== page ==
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Concussion Common Among Young Female Soccer Players
Most players continue to play with symptoms; fewer than half seek medical attention

THURSDAY, Jan. 23, 2014 (HealthDay News) -- The incidence of cumulative concussion is 13.0 percent per season for female soccer players aged 11 to 14 years, according to a study published online Jan. 20 in JAMA Pediatrics.

John W. O'Kane, M.D., from the University of Washington Sports Medicine Clinic in Seattle, and colleagues conducted a prospective cohort study from March 2008 through May 2012 involving 351 elite female soccer players, aged 11 to 14 years, from 33 randomly selected youth soccer teams. The authors sought to assess the frequency and duration of concussions.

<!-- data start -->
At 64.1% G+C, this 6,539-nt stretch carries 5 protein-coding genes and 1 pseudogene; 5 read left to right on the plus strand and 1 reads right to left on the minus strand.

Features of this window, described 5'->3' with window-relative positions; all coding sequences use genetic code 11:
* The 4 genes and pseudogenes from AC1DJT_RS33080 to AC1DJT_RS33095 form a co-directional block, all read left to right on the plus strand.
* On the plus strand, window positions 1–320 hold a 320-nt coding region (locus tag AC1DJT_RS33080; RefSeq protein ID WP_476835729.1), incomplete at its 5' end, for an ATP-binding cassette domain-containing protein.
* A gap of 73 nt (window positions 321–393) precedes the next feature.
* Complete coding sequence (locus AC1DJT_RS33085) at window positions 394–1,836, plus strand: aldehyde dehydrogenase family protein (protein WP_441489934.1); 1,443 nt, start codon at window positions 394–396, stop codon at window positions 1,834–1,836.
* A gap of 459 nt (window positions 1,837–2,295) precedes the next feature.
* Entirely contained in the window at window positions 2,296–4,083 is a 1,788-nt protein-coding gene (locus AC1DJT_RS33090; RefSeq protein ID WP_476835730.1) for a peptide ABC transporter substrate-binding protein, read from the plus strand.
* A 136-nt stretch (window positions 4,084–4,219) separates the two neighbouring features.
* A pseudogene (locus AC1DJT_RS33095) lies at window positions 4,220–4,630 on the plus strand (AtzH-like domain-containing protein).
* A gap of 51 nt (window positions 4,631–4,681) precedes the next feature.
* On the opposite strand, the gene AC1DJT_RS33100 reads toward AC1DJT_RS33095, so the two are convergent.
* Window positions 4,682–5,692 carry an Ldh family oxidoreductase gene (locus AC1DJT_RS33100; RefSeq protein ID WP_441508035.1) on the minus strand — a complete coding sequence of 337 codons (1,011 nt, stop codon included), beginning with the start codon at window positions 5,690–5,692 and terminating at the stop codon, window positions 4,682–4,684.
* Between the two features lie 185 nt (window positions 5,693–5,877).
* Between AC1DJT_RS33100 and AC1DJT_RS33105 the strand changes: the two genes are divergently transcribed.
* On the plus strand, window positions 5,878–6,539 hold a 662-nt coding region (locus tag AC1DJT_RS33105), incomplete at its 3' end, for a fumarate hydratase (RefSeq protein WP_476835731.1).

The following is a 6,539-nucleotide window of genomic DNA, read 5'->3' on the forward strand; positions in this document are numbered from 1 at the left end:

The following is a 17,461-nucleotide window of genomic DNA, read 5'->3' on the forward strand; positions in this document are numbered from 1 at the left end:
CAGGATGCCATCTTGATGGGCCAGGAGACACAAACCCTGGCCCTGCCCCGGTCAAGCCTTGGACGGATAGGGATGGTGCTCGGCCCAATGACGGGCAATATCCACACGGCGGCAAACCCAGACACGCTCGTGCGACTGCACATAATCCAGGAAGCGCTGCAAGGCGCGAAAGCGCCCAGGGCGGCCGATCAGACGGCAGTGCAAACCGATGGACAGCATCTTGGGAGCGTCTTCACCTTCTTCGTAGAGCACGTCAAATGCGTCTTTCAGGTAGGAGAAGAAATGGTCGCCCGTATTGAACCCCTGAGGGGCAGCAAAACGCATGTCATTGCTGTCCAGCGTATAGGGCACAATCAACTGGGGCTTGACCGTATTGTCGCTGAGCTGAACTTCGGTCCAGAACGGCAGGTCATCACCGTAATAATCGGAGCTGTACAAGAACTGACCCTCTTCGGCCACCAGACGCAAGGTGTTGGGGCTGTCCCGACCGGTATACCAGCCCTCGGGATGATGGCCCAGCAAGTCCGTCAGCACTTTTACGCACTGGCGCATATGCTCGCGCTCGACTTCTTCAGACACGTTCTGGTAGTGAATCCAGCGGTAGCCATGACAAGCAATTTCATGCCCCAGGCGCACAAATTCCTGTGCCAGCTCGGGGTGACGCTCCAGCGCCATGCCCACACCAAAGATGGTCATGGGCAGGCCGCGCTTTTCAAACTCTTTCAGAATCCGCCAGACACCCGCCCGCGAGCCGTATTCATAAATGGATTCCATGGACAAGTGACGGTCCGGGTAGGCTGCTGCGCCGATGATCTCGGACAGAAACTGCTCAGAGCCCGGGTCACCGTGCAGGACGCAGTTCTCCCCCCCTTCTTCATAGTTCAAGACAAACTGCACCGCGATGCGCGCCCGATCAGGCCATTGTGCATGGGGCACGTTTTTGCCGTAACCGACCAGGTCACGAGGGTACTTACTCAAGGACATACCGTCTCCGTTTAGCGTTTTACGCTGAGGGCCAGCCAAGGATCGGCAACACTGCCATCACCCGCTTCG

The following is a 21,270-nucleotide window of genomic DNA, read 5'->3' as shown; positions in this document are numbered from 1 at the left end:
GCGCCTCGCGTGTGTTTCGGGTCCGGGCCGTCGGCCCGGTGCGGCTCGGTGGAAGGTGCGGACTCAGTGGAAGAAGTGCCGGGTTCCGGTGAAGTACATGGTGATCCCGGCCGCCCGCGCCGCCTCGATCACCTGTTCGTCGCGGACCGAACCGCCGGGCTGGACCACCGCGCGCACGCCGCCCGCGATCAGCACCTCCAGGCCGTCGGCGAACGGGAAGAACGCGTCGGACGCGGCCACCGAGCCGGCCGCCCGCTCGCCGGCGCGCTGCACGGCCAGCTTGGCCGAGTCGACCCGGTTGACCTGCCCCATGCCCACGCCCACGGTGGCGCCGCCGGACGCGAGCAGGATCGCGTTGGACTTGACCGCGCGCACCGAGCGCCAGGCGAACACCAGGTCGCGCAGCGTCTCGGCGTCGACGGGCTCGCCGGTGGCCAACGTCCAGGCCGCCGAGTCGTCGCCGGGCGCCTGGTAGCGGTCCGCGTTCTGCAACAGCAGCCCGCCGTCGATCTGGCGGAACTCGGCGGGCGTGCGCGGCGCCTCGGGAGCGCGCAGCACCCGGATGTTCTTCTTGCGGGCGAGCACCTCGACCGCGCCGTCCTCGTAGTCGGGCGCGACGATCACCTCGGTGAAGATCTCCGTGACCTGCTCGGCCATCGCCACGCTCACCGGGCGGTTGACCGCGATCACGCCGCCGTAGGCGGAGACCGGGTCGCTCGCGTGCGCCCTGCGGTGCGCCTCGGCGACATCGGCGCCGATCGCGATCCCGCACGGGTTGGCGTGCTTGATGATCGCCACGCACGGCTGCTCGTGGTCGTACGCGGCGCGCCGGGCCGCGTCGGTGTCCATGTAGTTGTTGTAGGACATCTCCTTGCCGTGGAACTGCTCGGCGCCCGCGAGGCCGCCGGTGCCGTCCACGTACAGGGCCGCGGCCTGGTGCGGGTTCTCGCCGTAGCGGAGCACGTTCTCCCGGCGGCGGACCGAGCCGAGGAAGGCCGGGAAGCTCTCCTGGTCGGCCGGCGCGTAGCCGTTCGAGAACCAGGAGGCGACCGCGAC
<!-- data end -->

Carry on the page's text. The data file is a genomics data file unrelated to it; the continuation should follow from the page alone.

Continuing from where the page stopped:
The researchers identified 59 concussions with 43,742 athletic exposure hours. Per season, the cumulative concussion incidence was 13.0 percent, with a rate of 1.2 per 1,000 athletic exposure hours. The median duration of symptoms was 4.0 days (mean, 9.4 days). Heading the ball explained 30.5 percent of concussions. Recovery time was significantly longer with the presence of light sensitivity, emotional liability, noise sensitivity, memory loss, nausea, and concentration problems. More than half of players continued to play with symptoms (58.6 percent) and 44.1 percent sought medical attention.

"Concussion rates in young female soccer players are greater than those reported in older age groups, and most of those concussed report playing with symptoms," the authors write. "Awareness of recommendations to not play and seek medical attention is lacking for this age group."

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